How to stop knee pain image Top 5 posture myths

How to stop hip pain

The hip is a so-called ball and socket joint – the ball being the head of your femur (thigh bone), and the socket being a spherical cup like depression in the side of your pelvis. The ball fits snuggly into the socket, and is surrounded and stabilised by strong ligaments and large muscles.

It’s a powerful and robust joint, and yet hip pain is one of the top three symptoms that clients come to me with – the others being chronic lower back and neck pain. So why is hip pain so common?

Well, the reasons can be complex and varied, but I think one of the most common causes is connected to poor body alignment. In this short video I explain how this can cause chronic pain and how to stop it.

(Get the posture correction exercises I mention in the video by signing up to my free newsletter – click here)

When dealing with any pain in the body, it’s a good idea to find out why that pain is happening in the first place.

We can’t just stop with your condition – whether that’s osteoarthritis, bursitis or impingement. These are just labels, and at times they can be helpful, but we need to delve deeper and ask why did the condition happen in the first place!

Many health professionals will tell you it’s just normal wear and tear, age or activity related. This is such a poor explanation in many cases because aren’t there people who are older than you, who do your same activity, and yet don’t have your pain?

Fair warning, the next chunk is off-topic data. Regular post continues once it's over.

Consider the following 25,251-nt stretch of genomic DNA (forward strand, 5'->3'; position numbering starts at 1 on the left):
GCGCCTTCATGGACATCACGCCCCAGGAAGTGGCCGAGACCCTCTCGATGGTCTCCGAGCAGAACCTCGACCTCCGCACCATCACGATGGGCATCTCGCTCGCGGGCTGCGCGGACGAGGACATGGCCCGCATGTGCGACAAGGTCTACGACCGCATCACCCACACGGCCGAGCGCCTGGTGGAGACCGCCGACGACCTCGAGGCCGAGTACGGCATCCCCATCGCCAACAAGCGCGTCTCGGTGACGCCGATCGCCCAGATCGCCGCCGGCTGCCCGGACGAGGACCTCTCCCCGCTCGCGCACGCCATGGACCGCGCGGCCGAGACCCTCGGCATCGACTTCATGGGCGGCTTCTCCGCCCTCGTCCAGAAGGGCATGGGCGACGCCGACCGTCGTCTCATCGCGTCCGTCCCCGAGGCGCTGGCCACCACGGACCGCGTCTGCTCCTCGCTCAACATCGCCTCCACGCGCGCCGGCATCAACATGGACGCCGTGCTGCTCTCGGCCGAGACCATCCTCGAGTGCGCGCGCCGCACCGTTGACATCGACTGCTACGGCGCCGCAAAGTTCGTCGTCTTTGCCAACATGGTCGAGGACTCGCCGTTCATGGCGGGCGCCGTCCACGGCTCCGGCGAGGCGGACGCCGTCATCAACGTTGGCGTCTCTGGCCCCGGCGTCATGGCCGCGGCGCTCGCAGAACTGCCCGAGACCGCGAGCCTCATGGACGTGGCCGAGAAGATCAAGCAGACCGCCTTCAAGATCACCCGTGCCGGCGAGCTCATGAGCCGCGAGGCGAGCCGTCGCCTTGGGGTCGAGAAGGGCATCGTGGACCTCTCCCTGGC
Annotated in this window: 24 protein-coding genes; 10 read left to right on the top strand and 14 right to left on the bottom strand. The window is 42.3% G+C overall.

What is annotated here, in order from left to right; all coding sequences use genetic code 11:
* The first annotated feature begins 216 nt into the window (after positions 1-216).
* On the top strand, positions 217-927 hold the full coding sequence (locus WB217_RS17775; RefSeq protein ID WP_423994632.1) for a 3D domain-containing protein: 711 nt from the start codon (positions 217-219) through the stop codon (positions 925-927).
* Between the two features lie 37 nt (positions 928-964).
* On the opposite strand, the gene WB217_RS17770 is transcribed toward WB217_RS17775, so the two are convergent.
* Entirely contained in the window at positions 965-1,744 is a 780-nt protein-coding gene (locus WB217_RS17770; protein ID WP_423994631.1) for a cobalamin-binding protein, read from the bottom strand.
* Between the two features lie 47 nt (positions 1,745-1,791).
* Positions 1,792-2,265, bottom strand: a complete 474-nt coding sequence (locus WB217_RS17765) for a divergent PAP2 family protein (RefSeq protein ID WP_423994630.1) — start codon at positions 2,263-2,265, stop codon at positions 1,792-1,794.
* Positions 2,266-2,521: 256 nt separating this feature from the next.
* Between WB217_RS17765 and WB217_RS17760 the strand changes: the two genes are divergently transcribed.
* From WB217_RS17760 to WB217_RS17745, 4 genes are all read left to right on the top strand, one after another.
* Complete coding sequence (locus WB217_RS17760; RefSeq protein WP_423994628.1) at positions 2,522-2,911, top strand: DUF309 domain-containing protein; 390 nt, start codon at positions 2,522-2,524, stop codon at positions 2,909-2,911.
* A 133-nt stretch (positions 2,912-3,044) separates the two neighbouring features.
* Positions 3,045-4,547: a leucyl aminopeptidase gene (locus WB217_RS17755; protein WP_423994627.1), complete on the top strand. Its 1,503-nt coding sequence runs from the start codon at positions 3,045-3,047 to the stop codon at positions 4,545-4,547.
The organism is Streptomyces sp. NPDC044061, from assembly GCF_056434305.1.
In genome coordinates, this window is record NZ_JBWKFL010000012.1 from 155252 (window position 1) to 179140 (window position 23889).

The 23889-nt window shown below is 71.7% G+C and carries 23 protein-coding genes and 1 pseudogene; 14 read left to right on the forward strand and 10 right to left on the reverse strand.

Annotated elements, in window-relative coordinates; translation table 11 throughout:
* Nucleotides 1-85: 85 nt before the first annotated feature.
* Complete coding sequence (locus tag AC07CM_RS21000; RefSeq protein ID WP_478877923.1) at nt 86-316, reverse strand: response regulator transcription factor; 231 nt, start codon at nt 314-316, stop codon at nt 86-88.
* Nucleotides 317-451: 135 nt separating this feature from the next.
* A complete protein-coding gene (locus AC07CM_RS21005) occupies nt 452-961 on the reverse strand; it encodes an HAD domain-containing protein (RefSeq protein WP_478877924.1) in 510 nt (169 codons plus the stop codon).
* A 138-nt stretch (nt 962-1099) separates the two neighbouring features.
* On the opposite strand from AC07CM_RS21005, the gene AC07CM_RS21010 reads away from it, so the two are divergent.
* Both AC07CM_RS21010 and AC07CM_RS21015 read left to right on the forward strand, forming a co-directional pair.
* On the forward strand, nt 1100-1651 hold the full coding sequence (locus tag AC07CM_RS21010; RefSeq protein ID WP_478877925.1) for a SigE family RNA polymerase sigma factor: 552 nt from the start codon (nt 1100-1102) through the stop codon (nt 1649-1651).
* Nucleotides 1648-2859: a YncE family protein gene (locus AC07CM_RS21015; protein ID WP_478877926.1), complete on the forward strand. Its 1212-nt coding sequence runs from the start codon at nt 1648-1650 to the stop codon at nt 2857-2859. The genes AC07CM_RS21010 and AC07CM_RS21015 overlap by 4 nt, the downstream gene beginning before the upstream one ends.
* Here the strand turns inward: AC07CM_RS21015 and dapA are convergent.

If it was age related, then almost everyone in your age bracket should have your pain, and if you overused your hips then what about all the people who use their bodies much more than you and don’t have pain?

Furthermore, most clients who come to me with hip pain have symptoms in only one hip. If it was age related then shouldn’t both hips hurt, they are the same age after all?

Lastly, how can we be overusing our hips when in the so-called western world at least, we seem to be using our bodies less and less with the invention of cars and elevators and trains and offices and sofas etc.

The reason finding the root cause(s) is so important, is that this affects what approach you should take to solve the problem. Too often expensive, invasive and extreme treatments are proposed which either don’t help at all, help temporarily or make things worse.

Furthermore, if you don’t deal with the root cause then often the pain can spread to different parts of your body such as your knee, or lower back etc. I see this with the clients who come to see me every single week.

I really think we need a revolution in the approaches to dealing with chronic pain. Too many people are getting silly advice, ineffective treatment and suffering in silence.

I hope this video helps you.

Take care.

Ameet Bhakta BSc, DipHE
I’m a posture correction specialist in London and Tunbridge Wells, certified by the Egoscue Institute and I founded Health Through Posture.

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